India Brings Its Unconventional Best To Toronto Int. Film Festival

Here’s a glimpse of what India has to offer at the Toronto International Film Festival 2016. 

4 min read
Hindi Female

Indian film director and producer Anand Gandhi, and documentary filmmaker Khushboo Ranka are having a banner year at the Toronto International Film Festival this year. They have two films at TIFF, on issues that are very topical back home.

Gandhi and Ranka share credits on Right To Pray, a seven-minute documentary that is among India’s first virtual reality or VR films, and is playing as part of TIFF’s POP VR event. The film directed by Ranka and produced by Gandhi, takes the viewer right into the eye of the stormy debate over the admission of women into religious places. Although an atheist herself, Ranka came away impressed by the attempt of activists to enter the sanctum of the Trimbakeshwar temple near Nashik earlier this year. But the subject was not chosen specifically for VR, she said in an interview in Toronto.

The location is extremely scenic, but specifically there was nothing that would have made it better or worse for VR. It was just that as a filmmaker it was a new way of looking at the canvas. For me I tried to do what I was comfortable with and just plug in this new technology into that and then experiment with storytelling methods and techniques that were presented by this entirely new way of looking at the narrative.
Khushboo Ranka, Filmmaker

Gandhi, who is also in Toronto for TIFF, added that he no longer even viewed VR as a novelty medium.

I think of VR as the obvious next step of the evolution that has started all the way from cave doodles to Renaissance painting to the invention of photography to the invention of the motion picture camera. I think all stories can now be told through virtual reality. It will only be more immersive, more experiential and more empathetic if we use this as a medium.
Anand Gandhi, Filmmaker

Ranka, along with co-director Vinay Shukla, also brings to TIFF An Insignificant Man, a feature length documentary that followed Delhi Chief Minister Arvind Kejriwal and the emergence of the Aam Aadmi Party or AAP three years ago. The filmmakers were given access to embed themselves within the movement for over a year, capturing Kejriwal and AAP volunteers at rallies, party meetings and protests. The film was originally supposed to premiere at Toronto’s Hot Docs film festival during April-May this year, but was not ready then, and premiered on Sunday, September 11. Ranka was elated at getting a platform at one of the world’s biggest film festivals.

There was nothing that had prepared us for having two films at TIFF. I think that both films are very singular and very distinct from each other and not just in terms of content, but also the fact that one is a fly on the wall documentary and the other one is a VR piece which is by itself an exhilarating experience to try and weave a narrative in that form, and how people react to the ability to turn around and interact with different elements and things like that. 
Khushboo Ranka

Despite the topical subjects of her films, Ranka was not concerned about events overtaking them, like for instance, the inevitable slide in AAP’s popularity after its heady start. Some of the leaders featured in An Insignificant Man have already made an acrimonious exit from AAP. And the Bombay High Court’s judgment granting women the right to enter the inner area of the city’s Haji Ali dargah came after Right To Pray had been shot.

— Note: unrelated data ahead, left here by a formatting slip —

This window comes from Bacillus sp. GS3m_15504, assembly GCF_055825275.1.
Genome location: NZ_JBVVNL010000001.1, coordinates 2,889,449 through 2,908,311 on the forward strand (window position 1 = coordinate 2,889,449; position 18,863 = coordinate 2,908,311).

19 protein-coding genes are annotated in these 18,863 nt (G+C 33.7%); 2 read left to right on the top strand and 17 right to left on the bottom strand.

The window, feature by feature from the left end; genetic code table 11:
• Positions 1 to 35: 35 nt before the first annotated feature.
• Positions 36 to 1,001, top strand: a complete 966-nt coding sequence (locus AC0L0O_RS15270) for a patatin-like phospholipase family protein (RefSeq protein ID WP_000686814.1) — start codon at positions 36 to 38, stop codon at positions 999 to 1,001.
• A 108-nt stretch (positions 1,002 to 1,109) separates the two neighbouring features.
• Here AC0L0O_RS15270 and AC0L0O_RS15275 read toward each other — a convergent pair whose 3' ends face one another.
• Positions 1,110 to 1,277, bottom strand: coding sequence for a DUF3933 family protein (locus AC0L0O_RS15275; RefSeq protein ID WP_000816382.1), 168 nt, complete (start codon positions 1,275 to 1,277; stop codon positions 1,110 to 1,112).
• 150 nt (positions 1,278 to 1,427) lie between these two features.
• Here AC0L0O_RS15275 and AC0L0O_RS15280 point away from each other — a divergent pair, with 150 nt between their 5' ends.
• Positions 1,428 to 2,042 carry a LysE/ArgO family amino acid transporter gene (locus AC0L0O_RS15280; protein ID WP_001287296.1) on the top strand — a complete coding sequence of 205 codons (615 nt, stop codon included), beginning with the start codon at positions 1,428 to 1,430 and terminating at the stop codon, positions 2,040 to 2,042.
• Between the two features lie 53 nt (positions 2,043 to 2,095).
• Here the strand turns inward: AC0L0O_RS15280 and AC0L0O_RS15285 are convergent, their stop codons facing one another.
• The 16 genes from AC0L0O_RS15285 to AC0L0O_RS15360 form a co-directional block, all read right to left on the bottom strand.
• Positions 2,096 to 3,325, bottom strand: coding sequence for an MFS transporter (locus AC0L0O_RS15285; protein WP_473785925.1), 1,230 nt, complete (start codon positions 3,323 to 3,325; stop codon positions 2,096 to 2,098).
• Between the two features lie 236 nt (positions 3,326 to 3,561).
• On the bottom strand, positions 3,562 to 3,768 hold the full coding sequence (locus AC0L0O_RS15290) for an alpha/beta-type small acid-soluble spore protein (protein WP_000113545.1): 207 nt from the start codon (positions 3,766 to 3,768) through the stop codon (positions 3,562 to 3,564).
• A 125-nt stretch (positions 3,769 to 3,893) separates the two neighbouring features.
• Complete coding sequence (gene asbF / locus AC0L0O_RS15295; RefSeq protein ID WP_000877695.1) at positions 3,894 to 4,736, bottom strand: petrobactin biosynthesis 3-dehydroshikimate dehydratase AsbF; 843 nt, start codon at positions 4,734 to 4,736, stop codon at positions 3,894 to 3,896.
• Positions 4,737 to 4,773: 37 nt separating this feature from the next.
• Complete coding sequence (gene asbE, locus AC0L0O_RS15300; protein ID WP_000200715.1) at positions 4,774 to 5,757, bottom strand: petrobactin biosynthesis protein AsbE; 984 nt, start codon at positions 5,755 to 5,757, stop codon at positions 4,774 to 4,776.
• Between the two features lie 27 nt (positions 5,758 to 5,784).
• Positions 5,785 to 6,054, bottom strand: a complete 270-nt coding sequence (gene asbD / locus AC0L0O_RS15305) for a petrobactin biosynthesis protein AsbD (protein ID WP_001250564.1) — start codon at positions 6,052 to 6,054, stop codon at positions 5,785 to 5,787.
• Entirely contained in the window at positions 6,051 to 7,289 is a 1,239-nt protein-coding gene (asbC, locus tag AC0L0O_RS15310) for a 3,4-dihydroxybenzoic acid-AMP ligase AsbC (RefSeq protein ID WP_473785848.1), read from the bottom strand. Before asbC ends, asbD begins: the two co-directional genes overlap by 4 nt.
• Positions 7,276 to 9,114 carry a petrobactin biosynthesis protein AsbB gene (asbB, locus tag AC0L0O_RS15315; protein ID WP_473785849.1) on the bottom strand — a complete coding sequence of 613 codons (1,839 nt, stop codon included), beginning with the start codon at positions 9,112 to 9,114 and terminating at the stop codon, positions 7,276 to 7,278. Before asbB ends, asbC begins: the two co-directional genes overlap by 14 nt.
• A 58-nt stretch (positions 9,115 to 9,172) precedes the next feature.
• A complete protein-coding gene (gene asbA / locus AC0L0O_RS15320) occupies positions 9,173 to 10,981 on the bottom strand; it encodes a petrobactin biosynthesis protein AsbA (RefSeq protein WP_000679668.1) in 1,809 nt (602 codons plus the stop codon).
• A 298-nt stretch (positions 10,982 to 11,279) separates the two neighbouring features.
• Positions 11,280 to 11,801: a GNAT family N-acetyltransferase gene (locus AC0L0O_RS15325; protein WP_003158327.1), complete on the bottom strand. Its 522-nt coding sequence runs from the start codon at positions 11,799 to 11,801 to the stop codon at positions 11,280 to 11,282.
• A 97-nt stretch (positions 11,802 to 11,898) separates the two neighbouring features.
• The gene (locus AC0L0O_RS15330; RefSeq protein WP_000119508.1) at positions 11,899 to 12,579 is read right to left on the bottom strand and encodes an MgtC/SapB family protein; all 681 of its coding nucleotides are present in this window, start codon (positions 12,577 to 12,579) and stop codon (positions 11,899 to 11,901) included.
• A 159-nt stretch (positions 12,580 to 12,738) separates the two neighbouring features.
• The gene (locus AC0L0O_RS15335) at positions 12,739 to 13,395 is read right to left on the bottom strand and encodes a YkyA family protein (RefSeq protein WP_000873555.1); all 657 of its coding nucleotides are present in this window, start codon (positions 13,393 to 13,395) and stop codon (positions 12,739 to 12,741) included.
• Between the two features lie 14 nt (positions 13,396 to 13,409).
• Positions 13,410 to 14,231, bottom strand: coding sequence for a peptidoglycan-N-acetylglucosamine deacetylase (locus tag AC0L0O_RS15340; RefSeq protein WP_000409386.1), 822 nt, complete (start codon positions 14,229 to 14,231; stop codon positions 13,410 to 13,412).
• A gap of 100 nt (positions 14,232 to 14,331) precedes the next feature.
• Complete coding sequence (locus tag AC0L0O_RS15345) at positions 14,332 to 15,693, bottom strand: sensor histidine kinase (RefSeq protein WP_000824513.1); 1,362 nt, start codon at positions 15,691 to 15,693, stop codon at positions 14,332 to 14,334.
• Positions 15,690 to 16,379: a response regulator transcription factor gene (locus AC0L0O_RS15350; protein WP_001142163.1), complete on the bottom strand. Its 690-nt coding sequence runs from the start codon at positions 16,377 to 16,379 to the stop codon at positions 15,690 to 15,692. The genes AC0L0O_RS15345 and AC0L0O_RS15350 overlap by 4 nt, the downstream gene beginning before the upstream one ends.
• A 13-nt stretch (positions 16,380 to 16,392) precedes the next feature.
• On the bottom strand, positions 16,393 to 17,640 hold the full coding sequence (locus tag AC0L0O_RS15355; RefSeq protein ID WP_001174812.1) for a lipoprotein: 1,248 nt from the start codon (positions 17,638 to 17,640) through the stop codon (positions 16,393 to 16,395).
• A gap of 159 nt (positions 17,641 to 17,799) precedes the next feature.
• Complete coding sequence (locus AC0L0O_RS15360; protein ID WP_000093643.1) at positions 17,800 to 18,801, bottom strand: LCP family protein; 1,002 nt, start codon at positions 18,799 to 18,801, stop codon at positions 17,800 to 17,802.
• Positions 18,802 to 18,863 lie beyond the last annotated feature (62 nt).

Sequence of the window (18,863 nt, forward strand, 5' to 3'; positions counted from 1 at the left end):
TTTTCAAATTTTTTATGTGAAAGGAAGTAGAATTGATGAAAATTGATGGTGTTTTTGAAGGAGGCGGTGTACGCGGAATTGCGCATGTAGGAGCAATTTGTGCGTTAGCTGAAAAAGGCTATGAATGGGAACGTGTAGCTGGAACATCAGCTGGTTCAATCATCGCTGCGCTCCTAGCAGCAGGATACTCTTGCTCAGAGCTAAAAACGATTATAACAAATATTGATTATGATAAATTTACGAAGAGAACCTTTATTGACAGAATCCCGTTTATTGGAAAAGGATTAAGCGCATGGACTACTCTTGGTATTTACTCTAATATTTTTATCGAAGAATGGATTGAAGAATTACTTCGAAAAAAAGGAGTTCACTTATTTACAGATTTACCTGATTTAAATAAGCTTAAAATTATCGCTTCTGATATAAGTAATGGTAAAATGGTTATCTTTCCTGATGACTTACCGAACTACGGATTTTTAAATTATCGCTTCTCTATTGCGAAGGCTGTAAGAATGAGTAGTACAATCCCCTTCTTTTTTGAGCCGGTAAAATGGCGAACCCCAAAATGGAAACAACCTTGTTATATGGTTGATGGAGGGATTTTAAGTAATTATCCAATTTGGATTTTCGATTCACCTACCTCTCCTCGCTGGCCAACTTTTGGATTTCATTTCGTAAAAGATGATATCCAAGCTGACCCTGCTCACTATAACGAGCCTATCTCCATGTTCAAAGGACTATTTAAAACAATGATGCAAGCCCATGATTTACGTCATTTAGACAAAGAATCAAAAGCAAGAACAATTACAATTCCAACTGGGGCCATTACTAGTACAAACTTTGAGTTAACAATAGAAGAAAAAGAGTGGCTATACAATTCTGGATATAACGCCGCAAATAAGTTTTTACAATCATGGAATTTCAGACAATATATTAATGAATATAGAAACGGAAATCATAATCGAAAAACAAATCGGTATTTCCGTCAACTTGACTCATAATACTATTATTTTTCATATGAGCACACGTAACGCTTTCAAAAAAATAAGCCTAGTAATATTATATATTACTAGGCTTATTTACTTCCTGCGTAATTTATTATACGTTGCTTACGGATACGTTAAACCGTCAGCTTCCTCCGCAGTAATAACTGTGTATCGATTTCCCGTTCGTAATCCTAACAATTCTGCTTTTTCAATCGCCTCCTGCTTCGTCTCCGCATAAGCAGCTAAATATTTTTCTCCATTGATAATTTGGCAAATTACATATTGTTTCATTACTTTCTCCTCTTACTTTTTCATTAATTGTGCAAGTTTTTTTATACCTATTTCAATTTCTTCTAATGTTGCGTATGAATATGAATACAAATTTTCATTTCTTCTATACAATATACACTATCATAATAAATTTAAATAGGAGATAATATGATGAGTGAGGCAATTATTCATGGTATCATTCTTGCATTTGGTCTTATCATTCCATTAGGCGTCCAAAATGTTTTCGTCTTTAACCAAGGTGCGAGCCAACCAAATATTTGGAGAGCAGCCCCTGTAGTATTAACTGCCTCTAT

Here’s a glimpse of what India has to offer at the Toronto International Film Festival 2016. 
A scene from Khusbhoo Ranka’s Right To Pray. (Photo courtesy: TIFF)
The Haji Ali judgement – it’s interesting because it means the story is still unfolding. What we captured was just one chapter, which is specific to the Trimbakeshwar temple in Nashik and the fact that it continues its narrative outside of just the geographical boundaries of those particular temples but into the courts, it’s a big movement towards a more egalitarian way of looking at things and the right questions are being asked. And I think in that sense it will remain relevant for a while.
Khushboo Ranka

The major Indian feature films at TIFF this year include Konkona Sen Sharma’s gripping directorial debut A Death In The Gunj, and the return of two masters, Buddhadeb Dasgupta, with The Bait, and Adoor Gopalakrishnan, with Once Again.

Another veteran of Indian cinema, Victor Banerjee, returns in Serbian filmmaker Goran Paskaljevic’s film Land Of The Gods, set in a Himalayan village. Other documentaries at TIFF this year include The Cinema Travellers by Shirley Abraham and Amit Madheshiya, who chronicle the dying tradition of mobile ‘tent cinemas’ that entertain villagers and small town dwellers across India; and Richie Mehta’s India In a Day, the crowdsourced documentary that’s part of the series produced by filmmaker Ridley Scott and Google.

Here’s a glimpse of what India has to offer at the Toronto International Film Festival 2016. 
Film Poster: Anatomy Of Violence, by Deepa Mehta. (Photo courtesy: Facebook/Anatomy Of Violence)

The Indo-Canadian siblings Deepa Mehta and Dilip Mehta are both featured at TIFF this year, the former with Anatomy Of Violence, a look at the infamous Nirbhaya gang rape of December 2012.

Mehta worked improvisationally with her actors to envisage possible sociological and psychological backgrounds and pasts for the perpetrators and the victim. The film posits formative events in the men’s lives, imagining the origins of their violent, remorseless personalities, while presenting the woman’s life in parallel.
Magali Simard, TIFF programmer

Dilip Mehta’s film Mostly Sunny, is a documentary film on one of the most Googled celebrities in India, Sunny Leone, the Indo-Canadian porn actress who has reinvented herself as a Bollywood starlet.

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